With 2S doubled going two off this is a a fine result. Note that on traditional methods North will bid 2NT - down 1-2 tricks in practice.

  Now the quarter-finals ..
both vul
NORTH hand
S K987
H AJ102
D 9643
WEST hand
H K965
C AK1096
table EAST hand
S A1062
H Q7
D K102
C Q752
  SOUTH hand
S Q543
H 843
D Q85
C 843

The usual contract was 3NT making 10, but say we were defending against North's Ekrens. (and playing in "sparkling" form) ..

West North East South notes
  2D pass 2S 2D=Ekren both majors
3C pass 3S pass  
4C pass 4D pass  
4NT pass 5D pass  
6C pass pass pass  

Are you an imaginative slam bidder? I hope you are going to find that queen of diamonds. Note that we have to bid 3C directly. We don't care about hearts - that's their suit. A further inference is that East's cue bid has to be the SA opposite his partner's likely singleton. With doubleton spade West would have doubled!

  Returning to reality, here is deal 93 from the semifinal against Brazil.
both vul
NORTH hand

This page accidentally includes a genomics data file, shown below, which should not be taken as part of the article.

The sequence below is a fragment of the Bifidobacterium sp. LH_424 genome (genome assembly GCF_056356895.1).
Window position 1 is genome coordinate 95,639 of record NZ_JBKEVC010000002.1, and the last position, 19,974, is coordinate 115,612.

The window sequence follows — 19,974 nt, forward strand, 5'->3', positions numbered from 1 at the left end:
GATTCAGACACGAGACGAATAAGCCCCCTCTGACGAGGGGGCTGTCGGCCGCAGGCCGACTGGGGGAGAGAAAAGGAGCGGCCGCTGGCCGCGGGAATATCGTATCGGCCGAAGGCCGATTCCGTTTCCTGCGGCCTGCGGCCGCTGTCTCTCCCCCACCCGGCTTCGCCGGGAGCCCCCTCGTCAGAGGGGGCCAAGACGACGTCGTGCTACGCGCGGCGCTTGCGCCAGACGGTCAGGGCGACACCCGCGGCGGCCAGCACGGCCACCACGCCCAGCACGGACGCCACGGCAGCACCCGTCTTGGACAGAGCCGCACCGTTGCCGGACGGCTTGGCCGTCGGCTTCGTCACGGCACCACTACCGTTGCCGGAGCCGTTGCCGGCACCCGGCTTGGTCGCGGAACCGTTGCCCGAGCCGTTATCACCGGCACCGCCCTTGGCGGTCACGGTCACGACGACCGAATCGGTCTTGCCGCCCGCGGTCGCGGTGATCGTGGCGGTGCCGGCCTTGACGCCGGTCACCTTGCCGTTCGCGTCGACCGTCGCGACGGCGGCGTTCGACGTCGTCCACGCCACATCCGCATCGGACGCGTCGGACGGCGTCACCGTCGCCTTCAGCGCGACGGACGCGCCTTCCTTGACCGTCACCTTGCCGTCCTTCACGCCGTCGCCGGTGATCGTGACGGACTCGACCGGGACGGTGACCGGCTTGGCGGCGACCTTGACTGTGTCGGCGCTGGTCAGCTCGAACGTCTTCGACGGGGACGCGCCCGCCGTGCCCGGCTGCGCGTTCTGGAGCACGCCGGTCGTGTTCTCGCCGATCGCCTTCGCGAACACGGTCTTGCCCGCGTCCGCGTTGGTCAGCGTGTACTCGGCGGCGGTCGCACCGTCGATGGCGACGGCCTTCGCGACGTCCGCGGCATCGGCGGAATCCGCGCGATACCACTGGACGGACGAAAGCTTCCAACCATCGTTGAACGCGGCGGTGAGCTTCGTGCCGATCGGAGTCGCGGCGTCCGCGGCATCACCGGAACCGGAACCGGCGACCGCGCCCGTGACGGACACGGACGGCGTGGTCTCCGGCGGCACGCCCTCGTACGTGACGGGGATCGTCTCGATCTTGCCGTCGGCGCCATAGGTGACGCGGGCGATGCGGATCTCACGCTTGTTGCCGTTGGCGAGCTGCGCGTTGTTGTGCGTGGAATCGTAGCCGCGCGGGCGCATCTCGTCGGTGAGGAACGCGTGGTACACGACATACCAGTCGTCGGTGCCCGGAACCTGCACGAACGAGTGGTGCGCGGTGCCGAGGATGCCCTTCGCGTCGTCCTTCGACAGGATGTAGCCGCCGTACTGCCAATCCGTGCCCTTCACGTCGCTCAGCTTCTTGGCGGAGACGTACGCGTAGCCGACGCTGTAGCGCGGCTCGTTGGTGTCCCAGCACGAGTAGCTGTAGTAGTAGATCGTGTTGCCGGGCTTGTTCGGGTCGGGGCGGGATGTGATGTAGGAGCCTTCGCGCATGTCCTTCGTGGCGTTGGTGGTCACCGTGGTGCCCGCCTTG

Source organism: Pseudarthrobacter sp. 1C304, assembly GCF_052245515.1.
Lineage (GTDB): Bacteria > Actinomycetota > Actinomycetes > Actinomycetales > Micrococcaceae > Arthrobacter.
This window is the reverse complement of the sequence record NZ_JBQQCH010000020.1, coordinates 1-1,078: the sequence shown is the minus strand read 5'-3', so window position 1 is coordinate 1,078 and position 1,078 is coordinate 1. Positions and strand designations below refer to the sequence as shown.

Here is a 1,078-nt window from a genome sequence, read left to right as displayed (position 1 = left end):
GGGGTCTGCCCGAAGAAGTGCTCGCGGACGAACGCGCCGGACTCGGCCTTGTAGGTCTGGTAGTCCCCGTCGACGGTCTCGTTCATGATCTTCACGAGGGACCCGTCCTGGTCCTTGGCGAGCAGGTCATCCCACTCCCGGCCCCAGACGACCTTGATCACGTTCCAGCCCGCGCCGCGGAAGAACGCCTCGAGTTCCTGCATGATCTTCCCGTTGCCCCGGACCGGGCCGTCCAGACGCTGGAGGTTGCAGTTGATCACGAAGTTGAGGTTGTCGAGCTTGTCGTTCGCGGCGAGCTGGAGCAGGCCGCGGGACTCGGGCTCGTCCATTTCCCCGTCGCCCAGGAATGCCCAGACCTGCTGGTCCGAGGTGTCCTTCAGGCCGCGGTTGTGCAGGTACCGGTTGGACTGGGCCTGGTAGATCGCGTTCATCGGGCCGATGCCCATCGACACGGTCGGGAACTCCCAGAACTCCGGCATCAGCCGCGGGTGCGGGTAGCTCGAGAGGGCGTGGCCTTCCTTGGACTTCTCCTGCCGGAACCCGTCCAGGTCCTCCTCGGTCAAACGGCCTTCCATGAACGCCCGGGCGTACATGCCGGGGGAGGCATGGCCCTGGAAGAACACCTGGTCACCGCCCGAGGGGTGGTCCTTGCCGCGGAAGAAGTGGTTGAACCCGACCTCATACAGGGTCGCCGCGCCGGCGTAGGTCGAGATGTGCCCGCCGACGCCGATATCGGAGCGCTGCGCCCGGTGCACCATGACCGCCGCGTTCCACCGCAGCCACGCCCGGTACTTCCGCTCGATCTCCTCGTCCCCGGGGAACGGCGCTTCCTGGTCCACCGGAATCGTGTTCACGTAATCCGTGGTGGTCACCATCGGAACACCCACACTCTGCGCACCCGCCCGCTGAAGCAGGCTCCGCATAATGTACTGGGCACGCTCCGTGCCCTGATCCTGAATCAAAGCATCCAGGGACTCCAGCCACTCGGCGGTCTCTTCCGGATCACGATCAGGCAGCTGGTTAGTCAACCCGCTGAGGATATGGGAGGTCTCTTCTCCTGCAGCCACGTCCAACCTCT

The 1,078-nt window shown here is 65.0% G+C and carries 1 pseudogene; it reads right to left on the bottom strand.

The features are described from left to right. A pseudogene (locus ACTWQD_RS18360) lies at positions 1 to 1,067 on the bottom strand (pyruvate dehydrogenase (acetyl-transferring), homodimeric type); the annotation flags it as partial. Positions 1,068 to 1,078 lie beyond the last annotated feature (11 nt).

S J983
H void
D J9842
C 10742
WEST hand
S Q10
H Q852
D K1065
C A98
table EAST hand
S K652    
H 9763
D 3
C KJ65
  SOUTH hand
S A74
H AKJ104
C Q3

At the table North passed - and so did Tor! South opened 1Hand played there. But doesn't Tor have an Ekrens opening? Or isn't his 4414 seven count enough? Let's move on.

On a more usual 2D opening would the Brazilians manage to extract a penalty? Probably not with North holding only 2 points and void hearts. Otherwise the deal would be a killing ground for Tor and Geir. Let's see if we can manage the business double:

West North East South notes
  pass 2D double  
2H 2NT pass 3C 2NT thought to be lebesohl
pass 3D/3NT pass pass  

North is looking at a heart void with a feeling that opponents have found their play level. With such a poor hand my recommendation (unfortunately) is to bid your own suit .. and our big plus score disappears. One comfort is that you can blame the methods in this article!

  The first really interesting Ekrens came in the final
N/S vul
NORTH hand
H A8532
D 1095
C 76
WEST hand
S J1096
H J1074
D A32
C 105
table EAST hand
S 87542
H 96
D Q76
  SOUTH hand
D KJ84
C AJ8432
West North East South notes
2D pass 3S 3NT 3NT = minor oriented
pass pass* pass   *=holding the majors

Unfortunately at the table Leufhen's 3NT didn't show the minors and they bid to 4NT - with 3NT cold. On a spade lead you make 3NT by leading out king of diamonds, taking 6 major tricks and just 3 in the minors. The Dutch would have saved 12 IMPs had they played our defence.